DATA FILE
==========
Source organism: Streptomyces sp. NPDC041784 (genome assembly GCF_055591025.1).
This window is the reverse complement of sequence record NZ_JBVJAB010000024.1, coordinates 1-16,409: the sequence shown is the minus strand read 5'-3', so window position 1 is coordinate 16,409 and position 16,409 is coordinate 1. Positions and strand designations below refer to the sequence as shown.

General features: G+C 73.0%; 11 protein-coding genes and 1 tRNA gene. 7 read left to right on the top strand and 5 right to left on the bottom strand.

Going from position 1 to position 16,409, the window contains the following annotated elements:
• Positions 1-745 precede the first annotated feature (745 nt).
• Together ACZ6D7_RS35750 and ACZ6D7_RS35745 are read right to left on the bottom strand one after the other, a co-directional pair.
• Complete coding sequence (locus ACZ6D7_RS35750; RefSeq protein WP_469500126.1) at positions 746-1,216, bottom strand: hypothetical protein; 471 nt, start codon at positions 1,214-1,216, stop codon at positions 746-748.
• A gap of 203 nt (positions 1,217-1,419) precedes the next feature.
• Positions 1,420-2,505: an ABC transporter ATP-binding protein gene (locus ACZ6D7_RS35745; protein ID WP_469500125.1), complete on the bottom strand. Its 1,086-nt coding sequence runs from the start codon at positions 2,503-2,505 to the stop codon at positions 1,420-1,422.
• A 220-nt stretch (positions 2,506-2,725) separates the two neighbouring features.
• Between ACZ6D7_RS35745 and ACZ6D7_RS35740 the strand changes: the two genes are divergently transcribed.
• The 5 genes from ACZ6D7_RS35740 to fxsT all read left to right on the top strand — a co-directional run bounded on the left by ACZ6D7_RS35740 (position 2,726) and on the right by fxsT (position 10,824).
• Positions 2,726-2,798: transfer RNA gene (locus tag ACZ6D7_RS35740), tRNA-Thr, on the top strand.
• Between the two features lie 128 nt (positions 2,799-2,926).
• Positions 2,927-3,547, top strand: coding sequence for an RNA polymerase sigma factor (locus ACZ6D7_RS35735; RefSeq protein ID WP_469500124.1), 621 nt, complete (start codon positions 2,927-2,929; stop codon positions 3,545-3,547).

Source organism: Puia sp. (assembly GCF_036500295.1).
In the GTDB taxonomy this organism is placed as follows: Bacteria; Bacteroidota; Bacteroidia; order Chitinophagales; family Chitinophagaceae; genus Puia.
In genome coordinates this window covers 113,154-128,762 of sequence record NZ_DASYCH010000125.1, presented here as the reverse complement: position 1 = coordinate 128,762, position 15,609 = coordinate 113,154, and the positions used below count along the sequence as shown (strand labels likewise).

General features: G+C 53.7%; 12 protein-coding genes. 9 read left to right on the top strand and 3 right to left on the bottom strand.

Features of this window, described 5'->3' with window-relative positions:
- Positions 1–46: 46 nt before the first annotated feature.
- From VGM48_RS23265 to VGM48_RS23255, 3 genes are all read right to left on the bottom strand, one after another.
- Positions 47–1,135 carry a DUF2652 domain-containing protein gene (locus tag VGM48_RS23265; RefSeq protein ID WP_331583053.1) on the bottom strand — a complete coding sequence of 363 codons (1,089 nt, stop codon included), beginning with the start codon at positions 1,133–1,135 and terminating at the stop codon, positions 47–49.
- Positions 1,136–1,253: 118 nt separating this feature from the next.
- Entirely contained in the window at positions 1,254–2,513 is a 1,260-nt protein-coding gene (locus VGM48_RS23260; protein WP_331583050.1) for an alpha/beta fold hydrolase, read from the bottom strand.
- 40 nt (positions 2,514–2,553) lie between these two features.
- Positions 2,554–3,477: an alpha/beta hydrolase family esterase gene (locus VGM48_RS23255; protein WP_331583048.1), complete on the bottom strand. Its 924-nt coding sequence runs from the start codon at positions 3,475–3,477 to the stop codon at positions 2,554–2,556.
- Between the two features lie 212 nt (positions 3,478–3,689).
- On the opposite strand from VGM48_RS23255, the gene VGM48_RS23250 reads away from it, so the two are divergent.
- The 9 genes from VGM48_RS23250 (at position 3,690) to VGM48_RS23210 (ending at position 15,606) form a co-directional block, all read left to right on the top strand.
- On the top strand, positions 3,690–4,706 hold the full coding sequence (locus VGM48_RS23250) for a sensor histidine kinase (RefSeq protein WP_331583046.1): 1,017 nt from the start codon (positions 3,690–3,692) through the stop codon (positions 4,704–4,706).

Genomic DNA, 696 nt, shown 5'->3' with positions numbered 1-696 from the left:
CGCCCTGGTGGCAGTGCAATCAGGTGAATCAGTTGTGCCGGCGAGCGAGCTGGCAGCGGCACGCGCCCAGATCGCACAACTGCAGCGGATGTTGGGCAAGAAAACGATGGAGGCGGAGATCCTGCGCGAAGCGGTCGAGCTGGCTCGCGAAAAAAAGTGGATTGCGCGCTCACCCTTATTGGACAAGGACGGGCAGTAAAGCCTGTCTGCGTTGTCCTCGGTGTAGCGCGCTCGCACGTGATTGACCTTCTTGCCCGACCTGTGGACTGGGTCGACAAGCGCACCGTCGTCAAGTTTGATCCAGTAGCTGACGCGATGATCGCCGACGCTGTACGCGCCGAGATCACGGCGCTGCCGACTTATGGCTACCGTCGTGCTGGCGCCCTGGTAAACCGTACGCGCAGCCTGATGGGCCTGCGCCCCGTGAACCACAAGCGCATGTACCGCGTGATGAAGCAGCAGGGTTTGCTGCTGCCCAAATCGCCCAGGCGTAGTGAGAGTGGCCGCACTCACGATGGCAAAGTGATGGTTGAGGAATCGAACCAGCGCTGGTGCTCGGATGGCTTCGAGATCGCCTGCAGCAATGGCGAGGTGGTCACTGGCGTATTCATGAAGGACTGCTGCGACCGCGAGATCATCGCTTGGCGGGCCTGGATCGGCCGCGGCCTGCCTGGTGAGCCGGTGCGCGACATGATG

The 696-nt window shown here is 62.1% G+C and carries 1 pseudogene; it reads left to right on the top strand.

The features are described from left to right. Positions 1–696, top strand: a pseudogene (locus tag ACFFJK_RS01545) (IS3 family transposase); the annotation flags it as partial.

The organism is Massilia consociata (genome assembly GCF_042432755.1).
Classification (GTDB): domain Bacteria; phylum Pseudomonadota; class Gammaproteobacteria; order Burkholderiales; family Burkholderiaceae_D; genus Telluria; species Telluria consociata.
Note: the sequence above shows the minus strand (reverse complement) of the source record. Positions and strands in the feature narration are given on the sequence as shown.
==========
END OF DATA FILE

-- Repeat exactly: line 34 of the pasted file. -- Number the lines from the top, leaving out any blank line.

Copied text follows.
The 696-nt window shown here is 62.1% G+C and carries 1 pseudogene; it reads left to right on the top strand.